|All photos with blue borders expand if clicked|
|flowers to end|
|seed pods at bottom|
|Robust on logged over cutbank|
|Often intermixed with Foxglove|
|Developing seed pods|
There is a high possibility that this flower is misclassified. Peck idenifies 47 species and a few varieties of lupines. Featured here is a small one usually isn't over knee high found along roadsides and open areas in Northwest Oregon.
If I'm correct, the range of this variety of lupine is vast, running from southern British Columbia through northern California and on both sides of the Cascades in Oregon and Washington.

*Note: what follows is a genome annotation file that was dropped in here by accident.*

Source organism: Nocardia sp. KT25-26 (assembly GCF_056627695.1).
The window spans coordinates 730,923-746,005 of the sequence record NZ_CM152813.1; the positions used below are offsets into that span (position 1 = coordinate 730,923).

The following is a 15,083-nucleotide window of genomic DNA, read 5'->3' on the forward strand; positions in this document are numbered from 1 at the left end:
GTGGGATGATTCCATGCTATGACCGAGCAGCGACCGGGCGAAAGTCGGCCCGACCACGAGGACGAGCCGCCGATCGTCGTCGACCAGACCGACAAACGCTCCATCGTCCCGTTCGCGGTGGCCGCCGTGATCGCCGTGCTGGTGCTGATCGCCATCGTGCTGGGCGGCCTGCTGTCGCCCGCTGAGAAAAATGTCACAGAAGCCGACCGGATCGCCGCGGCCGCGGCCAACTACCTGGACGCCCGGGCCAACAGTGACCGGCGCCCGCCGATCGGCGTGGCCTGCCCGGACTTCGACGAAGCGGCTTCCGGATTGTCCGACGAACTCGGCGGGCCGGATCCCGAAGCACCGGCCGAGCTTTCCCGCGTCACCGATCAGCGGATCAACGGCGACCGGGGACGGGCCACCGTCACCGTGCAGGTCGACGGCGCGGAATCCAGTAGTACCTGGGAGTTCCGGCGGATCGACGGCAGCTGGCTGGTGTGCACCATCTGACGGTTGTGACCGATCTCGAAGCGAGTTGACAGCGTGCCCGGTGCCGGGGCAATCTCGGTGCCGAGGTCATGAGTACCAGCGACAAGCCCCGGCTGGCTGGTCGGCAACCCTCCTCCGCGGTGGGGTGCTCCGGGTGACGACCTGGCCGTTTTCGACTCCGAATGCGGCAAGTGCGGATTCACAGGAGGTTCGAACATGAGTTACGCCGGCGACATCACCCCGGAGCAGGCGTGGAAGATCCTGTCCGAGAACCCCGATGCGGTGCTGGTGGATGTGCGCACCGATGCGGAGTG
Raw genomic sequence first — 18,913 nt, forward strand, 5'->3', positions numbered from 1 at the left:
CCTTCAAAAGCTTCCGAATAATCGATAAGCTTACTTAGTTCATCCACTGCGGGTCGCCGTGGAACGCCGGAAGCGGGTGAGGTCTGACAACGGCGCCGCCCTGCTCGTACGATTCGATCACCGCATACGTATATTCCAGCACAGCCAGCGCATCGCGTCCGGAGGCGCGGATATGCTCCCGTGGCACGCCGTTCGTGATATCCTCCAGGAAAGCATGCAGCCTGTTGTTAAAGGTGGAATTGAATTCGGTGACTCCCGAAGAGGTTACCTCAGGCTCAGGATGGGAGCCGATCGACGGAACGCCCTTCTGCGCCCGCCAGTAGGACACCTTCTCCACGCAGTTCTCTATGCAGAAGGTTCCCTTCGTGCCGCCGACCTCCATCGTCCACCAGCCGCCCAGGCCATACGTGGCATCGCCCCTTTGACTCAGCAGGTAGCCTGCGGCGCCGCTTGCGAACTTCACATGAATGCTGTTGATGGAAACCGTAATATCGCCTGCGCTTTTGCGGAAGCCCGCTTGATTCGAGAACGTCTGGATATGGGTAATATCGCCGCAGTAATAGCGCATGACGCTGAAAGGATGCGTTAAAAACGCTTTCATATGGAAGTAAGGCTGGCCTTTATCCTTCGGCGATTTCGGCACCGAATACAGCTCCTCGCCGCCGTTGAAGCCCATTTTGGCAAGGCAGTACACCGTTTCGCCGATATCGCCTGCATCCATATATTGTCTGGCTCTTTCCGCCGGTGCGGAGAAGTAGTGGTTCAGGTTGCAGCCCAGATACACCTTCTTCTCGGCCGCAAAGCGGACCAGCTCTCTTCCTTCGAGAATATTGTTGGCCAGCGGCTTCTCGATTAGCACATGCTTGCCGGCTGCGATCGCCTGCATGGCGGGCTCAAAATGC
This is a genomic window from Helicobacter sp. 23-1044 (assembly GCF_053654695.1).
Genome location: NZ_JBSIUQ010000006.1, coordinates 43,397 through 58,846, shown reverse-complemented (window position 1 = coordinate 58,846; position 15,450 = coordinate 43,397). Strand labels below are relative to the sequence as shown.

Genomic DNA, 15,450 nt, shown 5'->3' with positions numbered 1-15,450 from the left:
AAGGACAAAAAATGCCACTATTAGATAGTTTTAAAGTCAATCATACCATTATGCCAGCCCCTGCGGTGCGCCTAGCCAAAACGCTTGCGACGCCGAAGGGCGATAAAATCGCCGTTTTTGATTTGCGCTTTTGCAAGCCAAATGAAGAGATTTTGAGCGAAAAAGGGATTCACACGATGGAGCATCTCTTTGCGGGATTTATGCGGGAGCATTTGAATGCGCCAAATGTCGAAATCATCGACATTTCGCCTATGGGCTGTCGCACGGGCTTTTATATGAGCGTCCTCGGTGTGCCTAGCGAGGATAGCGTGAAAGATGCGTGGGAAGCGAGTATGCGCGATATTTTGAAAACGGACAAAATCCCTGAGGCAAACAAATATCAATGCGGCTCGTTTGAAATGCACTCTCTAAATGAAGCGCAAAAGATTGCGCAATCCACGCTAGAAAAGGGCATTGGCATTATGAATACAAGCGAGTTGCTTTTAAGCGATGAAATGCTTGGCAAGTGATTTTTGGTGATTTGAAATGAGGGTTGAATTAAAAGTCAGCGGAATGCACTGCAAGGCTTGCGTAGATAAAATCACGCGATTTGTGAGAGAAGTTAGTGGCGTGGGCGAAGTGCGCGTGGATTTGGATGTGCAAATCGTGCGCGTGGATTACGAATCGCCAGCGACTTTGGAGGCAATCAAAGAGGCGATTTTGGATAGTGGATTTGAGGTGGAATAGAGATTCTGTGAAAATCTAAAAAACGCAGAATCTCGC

The lower photos show the seed pods while still green. They ripen and dry to a black color, and open with a snap that sends the seeds flying. When mature just walking past a plant and bumping it will set them off, and the noise is enough to be startling.
The lupine that is featured here has a lot of white in the flowers, and purples, compared to some I've seen elsewhere that is consistent deep blue. It's a member of the pea family and flowers in a sequence from the bottom up over a period of time so you can find developed seed pods down the stem as the end has fresh flowers. Lupine thrives in freshly disturbed areas which are not heavily grassed, such as recently logged areas.
Additional information: see Wikpedia - Lupine